- too much meeting time spent on operational details;
- the feeling we are just “rubber-stamping” CEO’s decisions;
- board members wearing multiple “hats”;
- re-hashing the same conversations over and over again;
- never enough time to study meeting materials beforehand;
- lack of clear distinction between strategy vs. tactics;
- disagreement with the CEO on how to achieve goals;
- lack of information needed to make decisions;
- distrust between Directors who seem to have different amounts of information and power;
- tension between Directors trying to represent different agendas;
- a tendency to focus on the past rather than the future;
- lack of focus, or shortage of time at board meetings;
- very little connection or engagement with ownership or membership;
- too much “politics,” not enough progress;
- no feeling of control over the organization;
- board member burnout or high board turnover rate;
- an ad hoc approach; little or no consistency with how board operates.
As CEO, Executive Director, or staff member of a corporation (profit or non-profit), have you ever experienced any of the following difficulties?
- conflicting instructions from two or more Directors;
- lots of time and resources spent obtaining board approval for projects and management initiatives;
- unwanted involvement from Directors in day-to-day issues;
- lack of understanding and trust between the Board and CEO or staff;
- frustration with lack of resources allocated by the Board to achieve its objectives (“Do more with less!”);
- difficulty anticipating what information is wanted by the board;
- heavy involvement by the Board in staff (non-CEO) hiring, firing and payment decisions;
- board seems disengaged, or doesn’t follow its own rules;
- vision, direction and expectations set by the board lack clarity or consistency.
If these challenges strike a familiar chord, you are not alone. While your organization is unique, thousands of boards and CEOs experience some or all of the frustrations listed above. Many organizations survive and function in spite of these problems, while some, like Enron and WorldCom, eventually collapse under the weight of their own poor corporate governance practices.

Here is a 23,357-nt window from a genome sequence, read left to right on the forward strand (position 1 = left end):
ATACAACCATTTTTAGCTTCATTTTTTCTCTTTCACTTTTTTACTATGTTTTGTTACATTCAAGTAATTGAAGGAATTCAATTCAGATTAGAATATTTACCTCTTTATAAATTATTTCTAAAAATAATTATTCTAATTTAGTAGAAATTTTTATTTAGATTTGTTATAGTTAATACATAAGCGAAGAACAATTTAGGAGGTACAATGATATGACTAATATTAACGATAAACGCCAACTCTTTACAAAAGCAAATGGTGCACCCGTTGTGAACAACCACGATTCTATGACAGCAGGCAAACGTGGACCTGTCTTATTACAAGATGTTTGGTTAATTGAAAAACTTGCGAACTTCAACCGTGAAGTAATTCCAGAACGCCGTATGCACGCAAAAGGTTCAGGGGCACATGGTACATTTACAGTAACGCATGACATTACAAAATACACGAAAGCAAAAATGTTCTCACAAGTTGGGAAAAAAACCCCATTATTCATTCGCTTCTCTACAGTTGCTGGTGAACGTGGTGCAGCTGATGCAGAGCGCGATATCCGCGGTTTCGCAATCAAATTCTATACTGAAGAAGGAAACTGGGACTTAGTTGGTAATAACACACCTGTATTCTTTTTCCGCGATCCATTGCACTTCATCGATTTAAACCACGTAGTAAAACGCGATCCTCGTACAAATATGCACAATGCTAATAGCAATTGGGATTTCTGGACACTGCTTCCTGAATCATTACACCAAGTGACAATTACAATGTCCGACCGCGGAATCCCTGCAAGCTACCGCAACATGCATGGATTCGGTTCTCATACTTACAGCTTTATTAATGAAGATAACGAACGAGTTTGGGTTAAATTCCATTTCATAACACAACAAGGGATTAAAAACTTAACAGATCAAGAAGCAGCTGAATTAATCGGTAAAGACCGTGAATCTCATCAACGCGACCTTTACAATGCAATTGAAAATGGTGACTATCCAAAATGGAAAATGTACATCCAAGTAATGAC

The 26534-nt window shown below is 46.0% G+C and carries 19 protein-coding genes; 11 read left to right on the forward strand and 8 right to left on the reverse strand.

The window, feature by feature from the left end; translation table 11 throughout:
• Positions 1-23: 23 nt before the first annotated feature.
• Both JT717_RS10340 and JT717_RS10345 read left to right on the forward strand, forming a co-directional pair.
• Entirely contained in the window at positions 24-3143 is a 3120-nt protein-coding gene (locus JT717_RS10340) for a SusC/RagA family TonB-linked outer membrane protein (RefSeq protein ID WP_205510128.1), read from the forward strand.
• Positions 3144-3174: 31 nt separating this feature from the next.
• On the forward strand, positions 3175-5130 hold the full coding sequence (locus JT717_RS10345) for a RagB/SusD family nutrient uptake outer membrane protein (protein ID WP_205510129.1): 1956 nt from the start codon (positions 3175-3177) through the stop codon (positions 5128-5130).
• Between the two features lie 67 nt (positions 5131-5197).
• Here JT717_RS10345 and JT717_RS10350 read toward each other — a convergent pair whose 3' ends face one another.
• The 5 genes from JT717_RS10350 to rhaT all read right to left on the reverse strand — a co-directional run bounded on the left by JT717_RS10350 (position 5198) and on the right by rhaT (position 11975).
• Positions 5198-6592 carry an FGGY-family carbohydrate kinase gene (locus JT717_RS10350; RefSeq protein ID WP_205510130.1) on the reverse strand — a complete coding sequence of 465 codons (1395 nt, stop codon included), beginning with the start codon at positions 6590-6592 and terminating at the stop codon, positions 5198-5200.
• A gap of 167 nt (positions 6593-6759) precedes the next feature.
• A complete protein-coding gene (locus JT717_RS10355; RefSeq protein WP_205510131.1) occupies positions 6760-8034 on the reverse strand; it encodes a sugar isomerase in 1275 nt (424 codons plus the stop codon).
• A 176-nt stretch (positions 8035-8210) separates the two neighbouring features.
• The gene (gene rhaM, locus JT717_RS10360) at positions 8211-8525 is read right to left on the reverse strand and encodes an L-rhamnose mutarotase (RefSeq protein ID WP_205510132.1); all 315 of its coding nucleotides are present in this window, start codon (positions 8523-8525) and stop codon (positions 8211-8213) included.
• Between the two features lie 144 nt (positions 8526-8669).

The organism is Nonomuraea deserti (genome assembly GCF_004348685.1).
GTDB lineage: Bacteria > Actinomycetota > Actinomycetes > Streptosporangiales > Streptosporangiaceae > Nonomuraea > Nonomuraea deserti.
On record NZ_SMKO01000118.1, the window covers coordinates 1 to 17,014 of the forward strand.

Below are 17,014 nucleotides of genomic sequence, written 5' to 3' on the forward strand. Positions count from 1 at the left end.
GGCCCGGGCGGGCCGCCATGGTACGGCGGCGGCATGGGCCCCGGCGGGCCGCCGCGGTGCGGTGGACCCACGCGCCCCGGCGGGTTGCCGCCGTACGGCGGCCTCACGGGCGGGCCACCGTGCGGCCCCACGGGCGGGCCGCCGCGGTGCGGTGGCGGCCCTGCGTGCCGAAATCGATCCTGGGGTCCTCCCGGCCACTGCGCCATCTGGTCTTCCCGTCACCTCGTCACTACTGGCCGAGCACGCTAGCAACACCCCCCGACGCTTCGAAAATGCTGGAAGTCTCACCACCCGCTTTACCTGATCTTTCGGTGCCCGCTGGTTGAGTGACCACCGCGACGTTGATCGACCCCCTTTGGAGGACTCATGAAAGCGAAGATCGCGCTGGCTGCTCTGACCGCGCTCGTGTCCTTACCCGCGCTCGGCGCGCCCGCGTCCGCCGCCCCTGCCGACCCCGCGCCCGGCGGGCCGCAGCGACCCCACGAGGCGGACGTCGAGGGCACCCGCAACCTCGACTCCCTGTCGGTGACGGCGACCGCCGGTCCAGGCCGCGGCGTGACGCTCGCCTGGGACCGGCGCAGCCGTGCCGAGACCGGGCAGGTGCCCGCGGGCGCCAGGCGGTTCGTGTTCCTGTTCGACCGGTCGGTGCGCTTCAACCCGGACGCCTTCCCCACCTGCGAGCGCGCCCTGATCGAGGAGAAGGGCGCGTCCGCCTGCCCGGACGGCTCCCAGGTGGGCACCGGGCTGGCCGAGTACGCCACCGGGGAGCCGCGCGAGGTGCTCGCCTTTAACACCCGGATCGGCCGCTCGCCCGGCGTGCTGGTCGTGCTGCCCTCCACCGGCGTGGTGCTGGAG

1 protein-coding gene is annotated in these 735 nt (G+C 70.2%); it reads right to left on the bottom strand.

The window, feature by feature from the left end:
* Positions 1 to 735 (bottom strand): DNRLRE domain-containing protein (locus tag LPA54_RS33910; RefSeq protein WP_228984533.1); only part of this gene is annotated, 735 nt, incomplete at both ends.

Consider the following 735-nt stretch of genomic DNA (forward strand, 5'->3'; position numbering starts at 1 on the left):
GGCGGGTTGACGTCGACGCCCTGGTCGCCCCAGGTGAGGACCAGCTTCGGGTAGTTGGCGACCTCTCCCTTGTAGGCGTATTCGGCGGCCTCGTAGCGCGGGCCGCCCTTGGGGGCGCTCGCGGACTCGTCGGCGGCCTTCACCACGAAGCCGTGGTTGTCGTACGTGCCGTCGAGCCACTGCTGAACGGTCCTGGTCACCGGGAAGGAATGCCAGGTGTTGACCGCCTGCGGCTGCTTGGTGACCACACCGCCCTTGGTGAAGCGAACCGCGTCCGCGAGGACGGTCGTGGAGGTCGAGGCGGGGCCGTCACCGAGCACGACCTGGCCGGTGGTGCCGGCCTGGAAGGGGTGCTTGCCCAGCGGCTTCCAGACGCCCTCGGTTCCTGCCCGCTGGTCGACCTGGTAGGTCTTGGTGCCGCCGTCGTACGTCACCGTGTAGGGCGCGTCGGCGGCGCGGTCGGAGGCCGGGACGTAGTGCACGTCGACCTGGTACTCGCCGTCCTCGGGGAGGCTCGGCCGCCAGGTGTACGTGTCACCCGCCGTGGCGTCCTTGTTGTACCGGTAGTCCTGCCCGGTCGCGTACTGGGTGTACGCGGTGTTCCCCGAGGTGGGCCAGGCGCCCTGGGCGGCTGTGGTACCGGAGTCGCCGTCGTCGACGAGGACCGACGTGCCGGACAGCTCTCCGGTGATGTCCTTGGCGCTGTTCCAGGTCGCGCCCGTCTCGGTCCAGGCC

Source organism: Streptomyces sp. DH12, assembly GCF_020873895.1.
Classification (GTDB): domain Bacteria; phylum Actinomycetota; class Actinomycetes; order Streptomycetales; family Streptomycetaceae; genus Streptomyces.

Wait, Who Said Governance Was Easy?
Let’s face it. Governance – the job of a board of directors – is not an easy thing to do, especially since it must be accomplished by a group of people working together. Well-intentioned, intelligent and competent directors frequently become frustrated, disillusioned, bored and tired when they have no clear or shared job description, and when they must struggle through defective meeting processes. (Video: What is Governance?)
Governance Dysfunction? Suffer No More
Good governance practices, however, can be learned and used by your board, enabling it to drive results and progress on behalf of your ownership. Dysfunctional governance need not be the norm! We have seen the positive benefits that training has given directors and staff alike. (Watch the video on this page outlining the benefits of using Policy Governance principles). We know governing boards and their organizations can succeed at making a difference in this world, and we are here to help you to replace frustration and futility with enthusiasm and possibility.
Consider Using a Governance System
Our research and experience have shown that Policy Governance® is the most elegant and logical system of governance yet to be designed. Designed by Dr. John Carver, in use by boards around the world, and touted by Sir Adrian Cadbury as “near a universal theory of governance as we at present have,” the Policy Governance system brings new and often startling clarity to board and CEO roles and relationships and the policy development process. Practical for boards of all types and sizes, its logical set of principles can help businesses and organizations to maximize progress, profit, productivity and accountability, and to minimize risk, waste and exposure, all at the same time.
How Do We Start?
If you wish to begin earning the dividends of good governance, Brown Dog Consulting recommends that you take the following steps:
- Expose the entire board and CEO, plus senior staff, your accountant, lawyer, auditor, major funder(s) and other key stakeholders if possible, to a full one-day workshop (or two half-day workshops) on Policy Governance. (Contact us for a free consultation on what type of workshop would meet your needs.)
- Decide, as a board, to implement Policy Governance principles.
- If the board chooses to adopt these principles, expect two or three full days of policy development. Then you are ready to “go live”!
- As new directors join the board and to ensure the smoothest possible transition, take advantage of Policy Governance 101 or orientation workshops, “refreshers,” and coaching tools and services.
Above All, Use a Qualified Consultant
When seeking a qualified Policy Governance consultant, ensure first that he/she attended Dr. John Carver’s and Miriam Carver’s Policy Governance Academy. Demonstration of a commitment to high quality Policy Governance implementation and continual learning through membership in the International Policy Governance Association is important as well, along with strong group facilitation skills and a comprehensive, well-tested and fine-tuned training system. Brown Dog Consulting offers all of these benefits, and much more. (See Brown Dog Testimonials on the About page.)